prosector


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prosector

 [pro-sek´tor]
one who performs prosection.

pro·sec·tor

(prō-sek'tŏr),
One who prosects, or prepares the material for a demonstration of anatomy.

prosector

(prō-sĕk′tər)
n.
One who dissects cadavers for anatomical instruction or pathological examination.

pro·sec·tor

(prō'sek-tŏr)
One who prosects or prepares the material for a demonstration of anatomy before a class.
References in periodicals archive ?
There was no damage to the window, but the bike pedals were damaged and the handlebar was twisted Prosector Shamalia Qureshi
Prosector Michael Bunch said that it was three years later, on February 10, 2007, that Moore began to write cheques to herself.
Prosector, Laura Croft, said Stead had been in the RVI on April 8 this year.
Scotland's chief prosector would no doubt be able to produce plenty of reasons for this if he was ever moved to properly communicate in words of one syllable with the public to whom he is supposed to answer.
"Mr Brindley did nothing more than protect himself from an armed attack," said the prosector.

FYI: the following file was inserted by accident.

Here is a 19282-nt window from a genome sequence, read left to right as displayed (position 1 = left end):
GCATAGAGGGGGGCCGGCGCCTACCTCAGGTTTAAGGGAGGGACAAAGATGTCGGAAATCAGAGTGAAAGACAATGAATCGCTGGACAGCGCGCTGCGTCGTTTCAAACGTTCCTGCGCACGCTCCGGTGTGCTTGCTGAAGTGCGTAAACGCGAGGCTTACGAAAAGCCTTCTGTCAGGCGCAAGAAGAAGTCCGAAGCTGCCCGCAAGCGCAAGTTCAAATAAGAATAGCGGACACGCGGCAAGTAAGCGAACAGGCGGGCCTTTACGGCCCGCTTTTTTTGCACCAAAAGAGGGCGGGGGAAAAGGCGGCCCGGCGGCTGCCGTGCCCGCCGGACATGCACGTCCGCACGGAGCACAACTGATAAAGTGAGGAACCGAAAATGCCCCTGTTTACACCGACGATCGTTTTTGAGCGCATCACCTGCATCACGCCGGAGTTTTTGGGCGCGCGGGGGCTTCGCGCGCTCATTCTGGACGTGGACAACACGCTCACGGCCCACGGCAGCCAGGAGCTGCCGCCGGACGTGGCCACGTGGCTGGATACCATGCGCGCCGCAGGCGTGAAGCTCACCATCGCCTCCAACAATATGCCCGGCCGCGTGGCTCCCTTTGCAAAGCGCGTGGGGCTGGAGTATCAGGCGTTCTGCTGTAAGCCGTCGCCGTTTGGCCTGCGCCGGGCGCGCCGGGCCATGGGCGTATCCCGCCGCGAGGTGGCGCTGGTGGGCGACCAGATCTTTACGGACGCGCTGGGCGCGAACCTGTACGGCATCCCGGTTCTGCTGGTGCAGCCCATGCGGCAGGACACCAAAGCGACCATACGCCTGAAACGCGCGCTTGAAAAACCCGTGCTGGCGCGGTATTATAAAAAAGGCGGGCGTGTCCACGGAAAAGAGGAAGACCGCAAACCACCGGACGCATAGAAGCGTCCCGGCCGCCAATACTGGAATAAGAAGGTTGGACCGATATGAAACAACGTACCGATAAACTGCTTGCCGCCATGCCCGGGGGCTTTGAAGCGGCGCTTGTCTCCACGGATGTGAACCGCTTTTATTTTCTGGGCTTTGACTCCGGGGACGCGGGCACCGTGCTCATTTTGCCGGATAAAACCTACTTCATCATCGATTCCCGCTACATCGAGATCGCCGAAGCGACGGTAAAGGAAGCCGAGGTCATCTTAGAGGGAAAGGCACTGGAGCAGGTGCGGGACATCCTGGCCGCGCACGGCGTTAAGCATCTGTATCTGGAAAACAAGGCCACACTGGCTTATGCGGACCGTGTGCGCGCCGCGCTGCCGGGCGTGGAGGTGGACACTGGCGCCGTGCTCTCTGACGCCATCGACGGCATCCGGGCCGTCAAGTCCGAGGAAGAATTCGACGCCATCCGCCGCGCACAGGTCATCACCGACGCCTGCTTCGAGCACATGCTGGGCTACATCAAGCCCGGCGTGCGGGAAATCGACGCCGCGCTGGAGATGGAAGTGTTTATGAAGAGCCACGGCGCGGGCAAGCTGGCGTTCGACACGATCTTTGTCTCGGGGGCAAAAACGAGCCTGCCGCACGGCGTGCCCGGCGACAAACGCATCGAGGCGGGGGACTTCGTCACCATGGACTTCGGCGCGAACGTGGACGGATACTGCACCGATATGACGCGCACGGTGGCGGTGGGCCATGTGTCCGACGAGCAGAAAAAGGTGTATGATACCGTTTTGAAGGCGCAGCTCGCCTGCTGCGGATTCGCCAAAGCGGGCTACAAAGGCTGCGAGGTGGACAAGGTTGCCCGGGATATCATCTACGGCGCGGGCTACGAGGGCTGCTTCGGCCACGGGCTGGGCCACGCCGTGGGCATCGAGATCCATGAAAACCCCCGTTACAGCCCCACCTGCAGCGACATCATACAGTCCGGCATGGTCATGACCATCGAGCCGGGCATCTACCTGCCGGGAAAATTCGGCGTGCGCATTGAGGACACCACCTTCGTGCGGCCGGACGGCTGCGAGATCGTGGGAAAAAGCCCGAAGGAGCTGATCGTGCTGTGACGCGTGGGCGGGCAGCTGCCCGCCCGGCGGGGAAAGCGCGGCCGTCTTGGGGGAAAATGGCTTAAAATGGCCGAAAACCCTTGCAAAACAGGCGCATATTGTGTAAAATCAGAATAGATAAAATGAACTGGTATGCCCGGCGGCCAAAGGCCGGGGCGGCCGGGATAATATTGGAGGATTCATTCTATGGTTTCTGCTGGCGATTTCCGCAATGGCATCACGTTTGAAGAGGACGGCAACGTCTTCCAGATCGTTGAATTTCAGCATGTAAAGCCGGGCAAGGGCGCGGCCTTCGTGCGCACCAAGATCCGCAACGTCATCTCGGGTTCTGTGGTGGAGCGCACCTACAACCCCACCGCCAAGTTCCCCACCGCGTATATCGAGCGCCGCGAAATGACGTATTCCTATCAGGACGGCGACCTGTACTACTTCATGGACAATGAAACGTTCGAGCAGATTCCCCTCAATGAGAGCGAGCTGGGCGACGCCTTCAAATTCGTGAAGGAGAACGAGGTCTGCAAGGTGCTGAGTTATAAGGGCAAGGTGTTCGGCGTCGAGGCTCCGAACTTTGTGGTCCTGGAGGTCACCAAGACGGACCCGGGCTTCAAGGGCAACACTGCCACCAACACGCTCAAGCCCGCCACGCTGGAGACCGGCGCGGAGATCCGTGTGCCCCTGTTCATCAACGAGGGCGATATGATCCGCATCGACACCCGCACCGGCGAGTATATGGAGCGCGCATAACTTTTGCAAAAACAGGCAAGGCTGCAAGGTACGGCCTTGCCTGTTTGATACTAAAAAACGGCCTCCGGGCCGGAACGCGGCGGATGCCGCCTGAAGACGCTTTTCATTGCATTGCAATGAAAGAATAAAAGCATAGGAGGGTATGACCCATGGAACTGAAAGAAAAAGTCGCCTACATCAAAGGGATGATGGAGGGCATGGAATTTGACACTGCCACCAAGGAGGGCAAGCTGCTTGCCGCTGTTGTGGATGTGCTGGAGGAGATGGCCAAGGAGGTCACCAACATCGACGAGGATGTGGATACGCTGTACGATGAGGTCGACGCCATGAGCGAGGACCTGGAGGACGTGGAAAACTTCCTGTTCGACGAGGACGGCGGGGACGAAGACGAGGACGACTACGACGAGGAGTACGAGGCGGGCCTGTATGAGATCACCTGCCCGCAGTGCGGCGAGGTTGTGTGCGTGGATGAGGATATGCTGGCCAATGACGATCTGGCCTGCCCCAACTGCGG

"It would have been obvious, in the words from the vet, to any reasonable, competent and humane person that the dog was in pain," said prosector Neil Taylor.
If the prosector is not aware of a possible polyp, the detached lesion could be mistaken as biliary sludge or debris mixed with the thick luminal contents and sampled in the second round of gross evaluation by searching the specimen container.
"There was a meeting where Mr Werner and Mr Svensson learned the truth," said prosector Mr Dee.
The prosector asked judge Paul Thomas QC, who originally sent Sweeney to prison, to make a nominal PS5 Poca order, which he did.
Prosector Janice Eagles said girls he targeted "may have posed erotically".
It is also known as warty tuberculosis, Prosector's wart, butcher's wart, and verrucous tuberculosis [11].